The other photographers and political leaders as well, used to recognise her. Indira Gandhi used to tell the male photographers when they would request her to pose for some more time, “Look at her (Saraswati), she would come, simply finish her work without me even realising it and go.”
Saraswati says, “I had to do everything quickly, take pictures, develop the films in the dark room and rush to the airport to send the pictures to Kerala, to Indore, to Chennai… In the 80s, there were numerous freelance photographers who were ready to give a picture for Rs 20. But even at that time, I was not ready to do so. I gave one picture for Rs 100 because I believed that we should give dignity to our work. That is the basic lesson for women, never underestimate or under-sell your work.”
The assassination of Indira Gandhi in 1984 was a life-changing moment for Saraswati. “She was bold and had the ability to carry out things. When she was killed, every newspaper wanted pictures, irrespective of their quality,” she says.
In 1986, Dinathanthi sent her to Sri Lanka to accompany Rajiv Gandhi. “While the Prime Minister was about to sign a pact with the Sri Lankan president JR Jayewardene, N Ram of the Hindu was out of films. It was my photo which was later used on the front page for their story.”
Saraswati also used to work for Tamil Nadu, Andhra Pradesh and Maharashtra media to cover their government functions in Delhi. For Tamil Nadu, she covered both MG Ramachandran and Jayalalithaa. For Andhra Pradesh, when NT Rama Rao was the Chief Minister, Saraswati met with an incident that ultimately led her to change her attire.
“He was arriving at the airport, everything seemed organised. But when he finally arrived, his party members and fans – all those who had gathered there – ran towards him. What I later witnessed was total chaos. After it was over, I noticed that my saree was not on my body and a cleaning worker was holding it. She even scolded me for being absent-minded while working. That day I countered my in-laws and decided to wear the salwar to work,” Saraswati recalls.
Saraswati also worked for the British High Commissionerate and covered the visits of former PMs Tony Blair and John Mayor. “When Pakistan president Zia Ul-Haq visited India, seeing me alone among the male photographers, he asked, beti thu akeli ho (are u alone)?”
In 1987, she joined the PTI, after completing six months’ probation. She was hired after being assigned to cover the Dalai Lama’s visit to Dharamshala. She was sent to Kerala to cover the National Games in December the same year. “January 1988 marked a big turning point in my career. There was an agitation between the police and the lawyers. Kiran Bedi was the Delhi Commissioner of Police. While we were covering it, Bedi ordered and said maro unhe (fire them). I was hit on my head, my camera which I had bought from Singapore with my hard-earned money, was broken. My editor’s name was also Bedi to whom I elaborated what had transpired. I was even admitted in the ICU for three days. My editor, who personally used to dislike me, fired me.”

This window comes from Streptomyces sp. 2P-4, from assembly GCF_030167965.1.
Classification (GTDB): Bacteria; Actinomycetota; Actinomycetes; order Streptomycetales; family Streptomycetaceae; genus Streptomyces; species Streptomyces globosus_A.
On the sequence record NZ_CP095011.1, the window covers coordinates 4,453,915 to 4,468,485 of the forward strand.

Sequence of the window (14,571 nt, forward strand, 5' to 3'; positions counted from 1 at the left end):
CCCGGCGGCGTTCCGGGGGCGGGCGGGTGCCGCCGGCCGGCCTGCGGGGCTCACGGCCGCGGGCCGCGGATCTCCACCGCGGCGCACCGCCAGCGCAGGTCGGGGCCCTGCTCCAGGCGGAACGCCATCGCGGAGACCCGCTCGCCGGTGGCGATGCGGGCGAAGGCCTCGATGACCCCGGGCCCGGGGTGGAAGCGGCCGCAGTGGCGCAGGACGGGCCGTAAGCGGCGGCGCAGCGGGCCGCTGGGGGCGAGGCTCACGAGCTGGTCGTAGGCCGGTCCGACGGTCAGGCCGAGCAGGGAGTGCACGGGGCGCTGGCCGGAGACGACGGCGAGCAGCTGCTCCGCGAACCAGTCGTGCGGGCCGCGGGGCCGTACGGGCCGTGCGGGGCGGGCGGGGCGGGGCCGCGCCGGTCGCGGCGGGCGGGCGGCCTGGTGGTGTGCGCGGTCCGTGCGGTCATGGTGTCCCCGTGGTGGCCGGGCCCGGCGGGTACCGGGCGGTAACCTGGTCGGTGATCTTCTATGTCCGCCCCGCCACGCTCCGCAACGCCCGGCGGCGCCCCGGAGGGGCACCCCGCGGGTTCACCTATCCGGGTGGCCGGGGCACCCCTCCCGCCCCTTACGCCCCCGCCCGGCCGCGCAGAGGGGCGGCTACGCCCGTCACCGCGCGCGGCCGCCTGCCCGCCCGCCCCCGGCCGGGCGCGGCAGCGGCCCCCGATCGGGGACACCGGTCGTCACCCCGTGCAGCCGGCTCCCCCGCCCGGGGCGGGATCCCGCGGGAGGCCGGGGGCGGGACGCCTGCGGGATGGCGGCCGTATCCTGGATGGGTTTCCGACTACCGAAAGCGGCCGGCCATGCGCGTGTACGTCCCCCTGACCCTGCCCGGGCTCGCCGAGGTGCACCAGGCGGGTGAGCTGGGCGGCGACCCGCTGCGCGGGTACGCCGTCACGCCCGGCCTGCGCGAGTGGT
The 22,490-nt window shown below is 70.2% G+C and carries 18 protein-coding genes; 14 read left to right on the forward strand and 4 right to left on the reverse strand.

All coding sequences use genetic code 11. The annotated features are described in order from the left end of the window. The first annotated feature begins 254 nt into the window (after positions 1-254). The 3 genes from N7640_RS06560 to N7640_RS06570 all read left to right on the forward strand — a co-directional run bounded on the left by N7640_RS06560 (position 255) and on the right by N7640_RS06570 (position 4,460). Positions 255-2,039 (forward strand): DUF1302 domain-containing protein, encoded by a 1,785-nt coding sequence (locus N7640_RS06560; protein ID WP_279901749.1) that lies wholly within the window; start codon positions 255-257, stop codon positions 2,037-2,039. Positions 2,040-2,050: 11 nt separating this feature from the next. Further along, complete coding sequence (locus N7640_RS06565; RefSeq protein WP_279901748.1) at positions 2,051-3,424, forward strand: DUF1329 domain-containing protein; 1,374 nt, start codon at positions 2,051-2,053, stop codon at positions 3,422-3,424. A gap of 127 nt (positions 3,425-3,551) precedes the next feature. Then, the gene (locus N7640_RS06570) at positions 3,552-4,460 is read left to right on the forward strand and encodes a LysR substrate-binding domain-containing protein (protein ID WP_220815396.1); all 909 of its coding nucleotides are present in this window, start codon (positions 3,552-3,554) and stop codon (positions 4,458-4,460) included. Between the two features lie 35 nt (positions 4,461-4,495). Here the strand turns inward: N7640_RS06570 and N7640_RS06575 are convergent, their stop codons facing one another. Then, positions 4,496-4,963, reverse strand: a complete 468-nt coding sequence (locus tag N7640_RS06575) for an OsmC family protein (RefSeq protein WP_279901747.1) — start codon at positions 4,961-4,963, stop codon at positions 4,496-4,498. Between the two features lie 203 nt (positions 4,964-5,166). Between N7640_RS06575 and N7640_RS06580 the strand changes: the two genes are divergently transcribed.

“I had covered Prime Ministers from Indira Gandhi to Manmohan Singh. But the impact of the trauma the PTI incident caused still haunts me. As my son told me once, I worked like a dog and what did I get in return? I fought a legal battle, the lower court judgment was in my favour. They approached the high court, three years ago, the verdict came in their favour, that was the final blow. Till date, I don’t know what crime I committed.”
Saraswati’s husband Sankar Chakravarty is a photographer with The Hindu. Her son Subramanian is a photography trainer in Canada, while her daughter Ambika is also settled there. Living with her husband in Delhi later, Saraswati continued to do freelancing and frequented Kashmir to shoot pictures. “My dream is to bring out a book, be it about the Kashmiri women who are very hardworking or others. But it will be on women,” Saraswati says.